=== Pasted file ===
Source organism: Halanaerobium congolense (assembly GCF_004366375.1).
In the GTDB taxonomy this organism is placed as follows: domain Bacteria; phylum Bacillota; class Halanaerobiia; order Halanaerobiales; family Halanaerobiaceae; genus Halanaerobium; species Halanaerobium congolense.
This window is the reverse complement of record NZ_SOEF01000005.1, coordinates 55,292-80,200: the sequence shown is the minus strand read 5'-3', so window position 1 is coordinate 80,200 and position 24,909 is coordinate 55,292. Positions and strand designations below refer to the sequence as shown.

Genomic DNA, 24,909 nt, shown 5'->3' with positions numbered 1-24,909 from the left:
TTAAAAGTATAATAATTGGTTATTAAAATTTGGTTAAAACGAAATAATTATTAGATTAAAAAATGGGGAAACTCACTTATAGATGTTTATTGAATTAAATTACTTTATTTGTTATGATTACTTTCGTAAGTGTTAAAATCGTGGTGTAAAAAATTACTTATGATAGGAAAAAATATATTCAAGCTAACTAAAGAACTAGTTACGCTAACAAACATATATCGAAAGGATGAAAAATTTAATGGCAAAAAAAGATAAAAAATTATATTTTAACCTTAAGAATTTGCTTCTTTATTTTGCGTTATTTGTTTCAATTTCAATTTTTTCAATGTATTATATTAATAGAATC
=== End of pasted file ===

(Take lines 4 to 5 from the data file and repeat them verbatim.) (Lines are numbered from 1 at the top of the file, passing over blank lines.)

Genomic DNA, 24,909 nt, shown 5'->3' with positions numbered 1-24,909 from the left:
TTAAAAGTATAATAATTGGTTATTAAAATTTGGTTAAAACGAAATAATTATTAGATTAAAAAATGGGGAAACTCACTTATAGATGTTTATTGAATTAAATTACTTTATTTGTTATGATTACTTTCGTAAGTGTTAAAATCGTGGTGTAAAAAATTACTTATGATAGGAAAAAATATATTCAAGCTAACTAAAGAACTAGTTACGCTAACAAACATATATCGAAAGGATGAAAAATTTAATGGCAAAAAAAGATAAAAAATTATATTTTAACCTTAAGAATTTGCTTCTTTATTTTGCGTTATTTGTTTCAATTTCAATTTTTTCAATGTATTATATTAATAGAATC